Playing the odds
The odds of a vaccinated person getting sick with COVID-19 have changed since the more transmissible Delta variant came to dominate the U.S. pandemic, but probably not as much as you think, David Leonhardt writes in Tuesday's New York Times. In July, the Centers for Disease Control and Prevention reported the "terrifying fact" that "vaccinated people with the Delta variant of the COVID virus carried roughly the same viral load in their noses and throats as unvaccinated people," but newer data "suggests the true picture is less alarming."
Statistics from Utah, Virginia, and King County (Seattle), Washington — three areas that report detailed data on COVID-19 infections by vaccination status — "are consistent with the idea that about 1 in 5,000 vaccinated Americans have tested positive for COVID each day in recent weeks," Leonhardt writes, and in areas, like Seattle, with high vaccination rates, social distancing, and mask usage, the odds are "probably less than 1 in 10,000."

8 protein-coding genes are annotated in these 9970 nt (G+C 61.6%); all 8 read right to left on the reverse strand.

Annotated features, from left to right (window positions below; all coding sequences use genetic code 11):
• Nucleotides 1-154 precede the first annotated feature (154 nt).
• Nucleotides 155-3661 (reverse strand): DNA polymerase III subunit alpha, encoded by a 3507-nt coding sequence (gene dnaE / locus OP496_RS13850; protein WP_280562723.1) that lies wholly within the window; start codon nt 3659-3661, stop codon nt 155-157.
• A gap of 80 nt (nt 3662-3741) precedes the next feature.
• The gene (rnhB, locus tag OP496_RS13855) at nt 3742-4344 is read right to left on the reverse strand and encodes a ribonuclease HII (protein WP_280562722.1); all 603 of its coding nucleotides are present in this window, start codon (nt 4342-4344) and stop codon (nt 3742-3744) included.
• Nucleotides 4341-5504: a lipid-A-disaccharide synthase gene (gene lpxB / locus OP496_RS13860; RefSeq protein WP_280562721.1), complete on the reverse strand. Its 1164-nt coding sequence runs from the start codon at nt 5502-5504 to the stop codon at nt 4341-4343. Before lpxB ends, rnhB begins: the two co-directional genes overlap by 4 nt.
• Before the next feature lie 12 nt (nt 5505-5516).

The risks aren't zero — as Axios' Felix Salmon notes, a 1-in-5,000 risk every day works out to about a 7 percent per year chance of getting sick from COVID-19. And Leonhardt waves off the undiagnosed breakthrough cases, because they are "are often so mild that people do not notice them and do not pass the virus to anyone else."
But the reality is that "the risks of getting any version of the virus remain small for the vaccinated, and the risks of getting badly sick remain minuscule," Leonhardt writes. "In Seattle on an average recent day, about one out of every one million vaccinated residents have been admitted to a hospital with COVID symptoms. That risk is so close to zero that the human mind can't easily process it. My best attempt is to say that the COVID risks for most vaccinated people are of the same order of magnitude as risks that people unthinkingly accept every day, like riding in a vehicle."
You can read Leonhardt's entire case — and his explanation about why viral load "can end up being irrelevant" if you're vaccinated — at The New York Times.